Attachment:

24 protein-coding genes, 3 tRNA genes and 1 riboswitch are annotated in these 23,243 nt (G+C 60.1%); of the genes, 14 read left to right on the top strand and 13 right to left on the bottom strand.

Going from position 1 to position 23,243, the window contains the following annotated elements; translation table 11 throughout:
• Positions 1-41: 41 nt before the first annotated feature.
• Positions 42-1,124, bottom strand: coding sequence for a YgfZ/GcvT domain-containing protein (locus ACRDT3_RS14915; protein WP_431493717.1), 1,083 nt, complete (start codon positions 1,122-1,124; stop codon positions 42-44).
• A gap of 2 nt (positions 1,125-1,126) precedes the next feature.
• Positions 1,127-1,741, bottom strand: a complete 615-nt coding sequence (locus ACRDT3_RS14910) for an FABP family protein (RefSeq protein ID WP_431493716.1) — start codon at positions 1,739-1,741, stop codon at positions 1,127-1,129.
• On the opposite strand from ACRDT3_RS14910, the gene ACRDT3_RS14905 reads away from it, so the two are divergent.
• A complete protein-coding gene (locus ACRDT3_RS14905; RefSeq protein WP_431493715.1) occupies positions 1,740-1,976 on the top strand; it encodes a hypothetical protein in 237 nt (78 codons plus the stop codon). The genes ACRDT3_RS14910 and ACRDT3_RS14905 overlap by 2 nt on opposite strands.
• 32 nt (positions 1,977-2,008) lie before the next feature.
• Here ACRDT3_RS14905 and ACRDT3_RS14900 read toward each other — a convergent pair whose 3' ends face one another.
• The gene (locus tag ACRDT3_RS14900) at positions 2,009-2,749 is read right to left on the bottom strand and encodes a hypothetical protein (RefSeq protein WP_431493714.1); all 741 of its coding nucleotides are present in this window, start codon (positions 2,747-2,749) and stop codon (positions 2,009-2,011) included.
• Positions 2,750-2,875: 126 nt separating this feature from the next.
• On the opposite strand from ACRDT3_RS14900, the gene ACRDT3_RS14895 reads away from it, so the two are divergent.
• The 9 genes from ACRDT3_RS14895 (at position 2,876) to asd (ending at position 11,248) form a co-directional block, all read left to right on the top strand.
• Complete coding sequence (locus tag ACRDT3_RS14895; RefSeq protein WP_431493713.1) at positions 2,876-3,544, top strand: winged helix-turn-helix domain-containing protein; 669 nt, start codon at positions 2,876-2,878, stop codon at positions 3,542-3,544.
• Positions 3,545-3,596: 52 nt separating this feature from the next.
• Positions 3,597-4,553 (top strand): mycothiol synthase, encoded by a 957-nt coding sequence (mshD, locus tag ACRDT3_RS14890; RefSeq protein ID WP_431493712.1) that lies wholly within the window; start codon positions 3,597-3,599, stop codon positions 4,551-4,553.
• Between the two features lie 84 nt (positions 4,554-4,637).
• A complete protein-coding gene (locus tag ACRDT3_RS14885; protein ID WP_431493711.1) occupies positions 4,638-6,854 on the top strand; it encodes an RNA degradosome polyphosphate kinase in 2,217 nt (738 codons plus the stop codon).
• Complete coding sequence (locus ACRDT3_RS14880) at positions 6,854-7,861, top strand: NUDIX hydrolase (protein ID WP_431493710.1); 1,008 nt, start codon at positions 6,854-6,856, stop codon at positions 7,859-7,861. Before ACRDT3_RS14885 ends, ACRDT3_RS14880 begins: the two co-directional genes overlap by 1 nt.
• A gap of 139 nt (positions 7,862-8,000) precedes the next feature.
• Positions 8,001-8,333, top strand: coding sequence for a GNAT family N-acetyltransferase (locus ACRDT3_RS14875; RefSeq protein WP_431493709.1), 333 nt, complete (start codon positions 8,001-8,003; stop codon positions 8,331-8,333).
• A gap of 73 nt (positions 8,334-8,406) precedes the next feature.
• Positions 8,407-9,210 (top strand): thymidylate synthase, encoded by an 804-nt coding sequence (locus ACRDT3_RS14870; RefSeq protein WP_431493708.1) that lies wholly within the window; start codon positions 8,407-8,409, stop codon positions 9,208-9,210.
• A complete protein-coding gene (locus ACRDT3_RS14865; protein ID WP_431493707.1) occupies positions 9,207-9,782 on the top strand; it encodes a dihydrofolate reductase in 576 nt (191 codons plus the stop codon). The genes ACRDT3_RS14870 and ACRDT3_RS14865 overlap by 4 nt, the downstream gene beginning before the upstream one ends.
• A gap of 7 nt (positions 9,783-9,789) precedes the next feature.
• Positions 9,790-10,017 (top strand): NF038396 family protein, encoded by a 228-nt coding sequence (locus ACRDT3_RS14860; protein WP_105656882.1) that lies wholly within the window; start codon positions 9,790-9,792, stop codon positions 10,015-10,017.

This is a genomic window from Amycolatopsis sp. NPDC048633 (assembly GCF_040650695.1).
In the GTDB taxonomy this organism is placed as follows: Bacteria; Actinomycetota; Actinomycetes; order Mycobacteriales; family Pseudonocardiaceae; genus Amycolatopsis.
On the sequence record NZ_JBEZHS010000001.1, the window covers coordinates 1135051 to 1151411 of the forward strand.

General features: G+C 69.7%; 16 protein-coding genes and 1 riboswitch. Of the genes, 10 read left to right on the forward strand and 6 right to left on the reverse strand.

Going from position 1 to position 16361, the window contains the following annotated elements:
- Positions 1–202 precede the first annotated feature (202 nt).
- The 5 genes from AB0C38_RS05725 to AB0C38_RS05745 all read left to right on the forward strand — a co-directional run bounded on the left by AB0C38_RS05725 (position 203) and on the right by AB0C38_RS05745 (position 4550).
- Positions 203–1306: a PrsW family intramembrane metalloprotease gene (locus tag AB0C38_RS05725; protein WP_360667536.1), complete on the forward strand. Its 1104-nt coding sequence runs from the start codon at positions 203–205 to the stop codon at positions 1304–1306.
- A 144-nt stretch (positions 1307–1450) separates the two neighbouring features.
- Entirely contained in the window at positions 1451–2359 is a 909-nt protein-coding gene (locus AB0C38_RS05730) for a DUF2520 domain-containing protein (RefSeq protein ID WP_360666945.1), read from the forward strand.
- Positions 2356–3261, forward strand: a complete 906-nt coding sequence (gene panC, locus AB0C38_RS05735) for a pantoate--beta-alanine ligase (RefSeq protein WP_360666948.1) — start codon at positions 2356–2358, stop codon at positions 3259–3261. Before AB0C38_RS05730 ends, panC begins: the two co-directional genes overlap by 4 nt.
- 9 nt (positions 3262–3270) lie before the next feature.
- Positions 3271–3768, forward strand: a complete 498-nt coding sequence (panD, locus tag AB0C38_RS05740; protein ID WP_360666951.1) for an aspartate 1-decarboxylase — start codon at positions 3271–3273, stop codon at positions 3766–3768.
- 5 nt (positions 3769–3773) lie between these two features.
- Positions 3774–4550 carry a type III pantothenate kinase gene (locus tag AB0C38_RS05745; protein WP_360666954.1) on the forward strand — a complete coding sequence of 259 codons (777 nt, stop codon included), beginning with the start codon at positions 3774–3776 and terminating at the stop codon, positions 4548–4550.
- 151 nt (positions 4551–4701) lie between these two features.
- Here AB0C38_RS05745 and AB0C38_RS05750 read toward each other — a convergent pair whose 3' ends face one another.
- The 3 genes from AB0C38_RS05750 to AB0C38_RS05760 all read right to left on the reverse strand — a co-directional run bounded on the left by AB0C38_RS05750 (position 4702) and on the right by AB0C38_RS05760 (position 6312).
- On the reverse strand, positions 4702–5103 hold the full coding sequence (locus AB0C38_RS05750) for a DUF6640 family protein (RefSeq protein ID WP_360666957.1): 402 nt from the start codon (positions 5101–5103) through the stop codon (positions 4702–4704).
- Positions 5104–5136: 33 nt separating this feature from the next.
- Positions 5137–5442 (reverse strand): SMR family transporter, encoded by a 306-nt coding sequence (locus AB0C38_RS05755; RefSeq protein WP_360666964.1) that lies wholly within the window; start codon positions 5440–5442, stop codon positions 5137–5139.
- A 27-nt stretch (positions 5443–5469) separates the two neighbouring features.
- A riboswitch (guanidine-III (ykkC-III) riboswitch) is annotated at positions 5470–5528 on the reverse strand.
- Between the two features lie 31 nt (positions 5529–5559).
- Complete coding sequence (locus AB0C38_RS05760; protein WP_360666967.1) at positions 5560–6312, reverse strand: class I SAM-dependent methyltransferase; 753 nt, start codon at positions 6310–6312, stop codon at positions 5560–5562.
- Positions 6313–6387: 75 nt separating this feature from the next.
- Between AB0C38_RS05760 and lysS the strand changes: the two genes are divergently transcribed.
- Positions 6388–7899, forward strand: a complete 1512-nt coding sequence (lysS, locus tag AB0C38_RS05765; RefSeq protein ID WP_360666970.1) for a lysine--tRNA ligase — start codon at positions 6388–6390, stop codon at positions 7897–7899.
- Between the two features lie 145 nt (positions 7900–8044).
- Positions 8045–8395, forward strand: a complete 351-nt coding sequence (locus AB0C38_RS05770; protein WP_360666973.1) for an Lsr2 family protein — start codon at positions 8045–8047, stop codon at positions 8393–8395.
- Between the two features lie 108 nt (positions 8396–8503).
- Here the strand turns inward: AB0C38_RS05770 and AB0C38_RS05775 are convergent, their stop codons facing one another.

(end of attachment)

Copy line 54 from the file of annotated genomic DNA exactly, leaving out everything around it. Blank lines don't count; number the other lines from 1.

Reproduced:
- Between AB0C38_RS05760 and lysS the strand changes: the two genes are divergently transcribed.